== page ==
On account of the operations which have just been described every bank finds itself each day in the possession of checks, drafts, and bills of exchange payable by or collectible through the various other banks of the city in which it is located. Originally these collections were made by sending out clerks for the purpose of receiving the money due from other banks and of delivering to them the checks and drafts drawn against them or their correspondents. This method of procedure, however, proved to be very uneconomical and in some respects dangerous. A little army of bank clerks carrying considerable sums of money about the streets of a great city during certain hours of the afternoon furnished an unusual opportunity to thieves, and imposed a great problem upon the police authorities. Another defect of this method of procedure consisted in the great loss of time which it involved. The distances which had to be traversed were sometimes very great in large cities in which the banking institutions were very far apart; sometimes the clerks had to stand in line for a long time at the desks of banks waiting for each other; and frequently they crossed each other's paths upon errands which could quite as well have been performed by one person as by two. At a time when they could least afford it the banks were also obliged to suspend other business in order to attend to these collections.

The remedy ultimately found for these difficulties was the clearing-house, the essential feature of which is a room conveniently situated, in which all the bank clerks meet every day at a specified hour for the purpose of exchanging securities. This room is usually furnished with desks, one for each bank, arranged in a semicircular or circular form. At a specified time each day the clerks deposit the checks belonging to each bank at the proper desks, and receive those drawn against the institutions which they represent. The clerk at each desk then prepares a balance-sheet by entering in debit and credit columns respectively the aggregate of the checks, drafts, and bills of exchange which his bank holds against each of the others and the amount which it owes to each. By footing up these aggregates he is able to determine the total amount due by or to his bank, as the case may be. These balance-sheets are then sent up to the central desk, presided over by the master of the clearing-house, and accounts between the various banks are there settled, it being necessary simply for those from whom payments are due to pay the amount in one form or another to the master of the clearing-house, and for those to whom sums are due to receive the amounts from him.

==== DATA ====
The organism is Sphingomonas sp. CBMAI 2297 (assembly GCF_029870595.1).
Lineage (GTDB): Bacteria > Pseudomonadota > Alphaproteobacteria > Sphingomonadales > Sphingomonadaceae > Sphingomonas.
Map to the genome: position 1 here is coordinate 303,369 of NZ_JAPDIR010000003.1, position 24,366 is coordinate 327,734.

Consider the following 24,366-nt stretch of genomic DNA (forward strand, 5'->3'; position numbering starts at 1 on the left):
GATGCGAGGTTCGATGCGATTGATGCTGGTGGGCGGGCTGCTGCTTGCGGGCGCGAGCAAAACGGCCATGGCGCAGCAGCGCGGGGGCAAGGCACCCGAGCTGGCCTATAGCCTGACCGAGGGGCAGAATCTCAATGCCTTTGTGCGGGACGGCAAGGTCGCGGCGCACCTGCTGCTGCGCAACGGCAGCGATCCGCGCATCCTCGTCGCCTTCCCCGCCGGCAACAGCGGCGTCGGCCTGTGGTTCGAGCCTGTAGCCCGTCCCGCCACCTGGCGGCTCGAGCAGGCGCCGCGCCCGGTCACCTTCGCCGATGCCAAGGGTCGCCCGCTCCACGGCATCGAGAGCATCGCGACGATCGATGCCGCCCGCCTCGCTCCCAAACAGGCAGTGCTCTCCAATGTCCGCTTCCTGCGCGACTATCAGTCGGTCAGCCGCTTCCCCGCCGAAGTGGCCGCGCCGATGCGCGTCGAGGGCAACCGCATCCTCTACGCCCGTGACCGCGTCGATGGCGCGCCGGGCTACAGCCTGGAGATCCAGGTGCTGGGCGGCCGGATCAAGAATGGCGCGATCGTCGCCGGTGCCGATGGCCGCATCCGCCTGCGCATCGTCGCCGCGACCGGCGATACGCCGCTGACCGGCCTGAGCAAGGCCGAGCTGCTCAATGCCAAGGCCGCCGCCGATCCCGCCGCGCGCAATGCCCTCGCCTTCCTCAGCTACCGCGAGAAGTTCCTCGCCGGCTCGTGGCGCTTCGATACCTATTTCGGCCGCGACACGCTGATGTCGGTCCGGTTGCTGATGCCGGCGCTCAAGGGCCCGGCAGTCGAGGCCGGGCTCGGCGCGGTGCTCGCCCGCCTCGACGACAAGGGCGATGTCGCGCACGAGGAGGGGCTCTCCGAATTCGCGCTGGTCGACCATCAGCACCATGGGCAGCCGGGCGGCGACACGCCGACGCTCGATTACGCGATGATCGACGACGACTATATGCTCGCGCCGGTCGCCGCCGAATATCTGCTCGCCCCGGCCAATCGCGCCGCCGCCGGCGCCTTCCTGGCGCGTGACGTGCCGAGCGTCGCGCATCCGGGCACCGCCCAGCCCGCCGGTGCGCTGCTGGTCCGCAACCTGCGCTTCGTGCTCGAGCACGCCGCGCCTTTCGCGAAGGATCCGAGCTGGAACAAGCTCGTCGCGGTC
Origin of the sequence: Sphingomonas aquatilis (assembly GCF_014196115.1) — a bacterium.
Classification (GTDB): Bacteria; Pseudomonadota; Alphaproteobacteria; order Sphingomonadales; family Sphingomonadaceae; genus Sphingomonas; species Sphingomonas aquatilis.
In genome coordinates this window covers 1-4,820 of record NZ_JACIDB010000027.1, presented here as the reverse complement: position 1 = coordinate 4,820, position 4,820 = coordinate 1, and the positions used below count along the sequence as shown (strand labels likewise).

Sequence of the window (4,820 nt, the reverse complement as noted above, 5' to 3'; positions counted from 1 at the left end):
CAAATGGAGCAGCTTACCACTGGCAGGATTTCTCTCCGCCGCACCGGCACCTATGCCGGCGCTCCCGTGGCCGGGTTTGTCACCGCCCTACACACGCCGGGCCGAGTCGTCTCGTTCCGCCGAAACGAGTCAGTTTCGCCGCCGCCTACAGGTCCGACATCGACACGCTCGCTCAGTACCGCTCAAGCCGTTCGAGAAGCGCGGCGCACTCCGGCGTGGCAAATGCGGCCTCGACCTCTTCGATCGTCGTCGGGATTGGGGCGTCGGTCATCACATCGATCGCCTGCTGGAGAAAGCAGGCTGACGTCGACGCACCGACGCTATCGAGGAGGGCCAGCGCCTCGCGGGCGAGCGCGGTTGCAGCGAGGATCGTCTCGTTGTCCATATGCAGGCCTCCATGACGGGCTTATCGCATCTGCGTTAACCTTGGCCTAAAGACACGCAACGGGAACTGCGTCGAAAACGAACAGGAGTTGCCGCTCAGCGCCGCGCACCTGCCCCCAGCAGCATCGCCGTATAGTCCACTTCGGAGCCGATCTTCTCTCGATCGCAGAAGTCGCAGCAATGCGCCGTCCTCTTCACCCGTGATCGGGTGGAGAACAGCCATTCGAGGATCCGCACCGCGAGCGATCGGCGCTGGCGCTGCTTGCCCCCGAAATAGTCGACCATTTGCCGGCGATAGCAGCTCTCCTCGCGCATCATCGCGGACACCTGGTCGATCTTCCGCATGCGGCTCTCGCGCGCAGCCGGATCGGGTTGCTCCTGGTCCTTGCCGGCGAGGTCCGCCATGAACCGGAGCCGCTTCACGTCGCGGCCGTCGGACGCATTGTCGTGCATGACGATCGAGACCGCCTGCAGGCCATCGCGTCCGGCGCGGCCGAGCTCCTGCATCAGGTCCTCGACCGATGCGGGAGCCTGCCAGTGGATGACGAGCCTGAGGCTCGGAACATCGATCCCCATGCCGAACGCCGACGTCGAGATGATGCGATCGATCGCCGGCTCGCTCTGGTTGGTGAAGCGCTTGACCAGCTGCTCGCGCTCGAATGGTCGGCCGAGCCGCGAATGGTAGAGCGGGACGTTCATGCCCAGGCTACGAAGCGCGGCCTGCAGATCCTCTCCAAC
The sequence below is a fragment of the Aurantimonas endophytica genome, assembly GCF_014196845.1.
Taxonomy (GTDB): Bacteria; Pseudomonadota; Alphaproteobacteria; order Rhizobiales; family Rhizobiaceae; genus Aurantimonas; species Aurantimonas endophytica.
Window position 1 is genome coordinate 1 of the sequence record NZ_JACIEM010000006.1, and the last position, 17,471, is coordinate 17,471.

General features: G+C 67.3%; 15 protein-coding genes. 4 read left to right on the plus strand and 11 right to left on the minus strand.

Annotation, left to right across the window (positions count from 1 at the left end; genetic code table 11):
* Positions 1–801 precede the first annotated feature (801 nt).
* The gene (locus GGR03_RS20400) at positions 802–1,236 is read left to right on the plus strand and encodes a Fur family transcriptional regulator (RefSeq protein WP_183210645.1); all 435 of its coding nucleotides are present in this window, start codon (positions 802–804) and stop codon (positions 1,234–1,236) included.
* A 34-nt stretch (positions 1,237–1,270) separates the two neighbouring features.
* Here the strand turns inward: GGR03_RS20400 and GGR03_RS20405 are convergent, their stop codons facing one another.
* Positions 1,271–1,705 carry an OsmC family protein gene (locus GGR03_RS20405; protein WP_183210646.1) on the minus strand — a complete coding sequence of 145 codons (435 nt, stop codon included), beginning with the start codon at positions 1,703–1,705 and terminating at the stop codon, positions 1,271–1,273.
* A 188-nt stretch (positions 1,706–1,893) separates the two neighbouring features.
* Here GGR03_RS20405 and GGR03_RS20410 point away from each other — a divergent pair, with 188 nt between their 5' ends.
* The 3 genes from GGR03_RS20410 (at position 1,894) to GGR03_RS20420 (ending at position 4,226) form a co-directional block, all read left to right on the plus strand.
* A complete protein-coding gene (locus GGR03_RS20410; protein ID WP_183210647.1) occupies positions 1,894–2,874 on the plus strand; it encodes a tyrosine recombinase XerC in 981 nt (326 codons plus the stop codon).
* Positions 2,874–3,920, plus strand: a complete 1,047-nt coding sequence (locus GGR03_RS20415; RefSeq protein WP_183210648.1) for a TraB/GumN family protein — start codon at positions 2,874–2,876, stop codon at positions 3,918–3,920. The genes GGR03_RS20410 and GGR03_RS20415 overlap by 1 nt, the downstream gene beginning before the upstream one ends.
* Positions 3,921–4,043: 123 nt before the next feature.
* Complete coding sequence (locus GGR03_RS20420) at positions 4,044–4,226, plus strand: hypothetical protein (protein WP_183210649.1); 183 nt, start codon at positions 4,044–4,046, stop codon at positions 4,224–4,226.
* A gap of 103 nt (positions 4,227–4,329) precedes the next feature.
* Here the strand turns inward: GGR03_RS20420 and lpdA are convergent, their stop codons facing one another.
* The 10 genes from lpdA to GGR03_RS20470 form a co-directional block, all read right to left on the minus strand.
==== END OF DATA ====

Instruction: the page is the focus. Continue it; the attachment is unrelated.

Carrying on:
The balances are paid now in one way and now in another. In some clearing-houses banks are required to pay in cash; in others they are permitted to carry accounts with the clearing-house; and in still others the balances are paid in drafts on some large institution which has extensive connections with all the banks in question, and which sometimes is the manager of the clearing system.

Rarely do all the banks in a city belong to the clearinghouse association. Those which are not members, however, are usually permitted to do their clearing through those which are. The same method is often pursued in the case of out-of-town banks, the clearings for which are usually performed through their respective correspondents, each member of the clearing-house association transferring to the others not only the checks and drafts which are drawn directly upon them, but also those which are drawn upon their various out-of-town correspondents or upon those banks within the city which do their clearing through these particular institutions. By this method practically all the exchanges of a city and its connections in various parts of the country pass through the clearing-house.

The advantages of the clearing-house system are obvious. An enormous amount of time and expense is saved to all the banks, the danger incident to carrying large sums of money about the streets is obviated, and the commercial statistics collected are extremely useful not only to banks, but to public officials, economists, etc. These statistics indicate the magnitude of the business transacted through banks, and are thus a key to the explanation of certain economic phenomena of great political and social as well as commercial importance.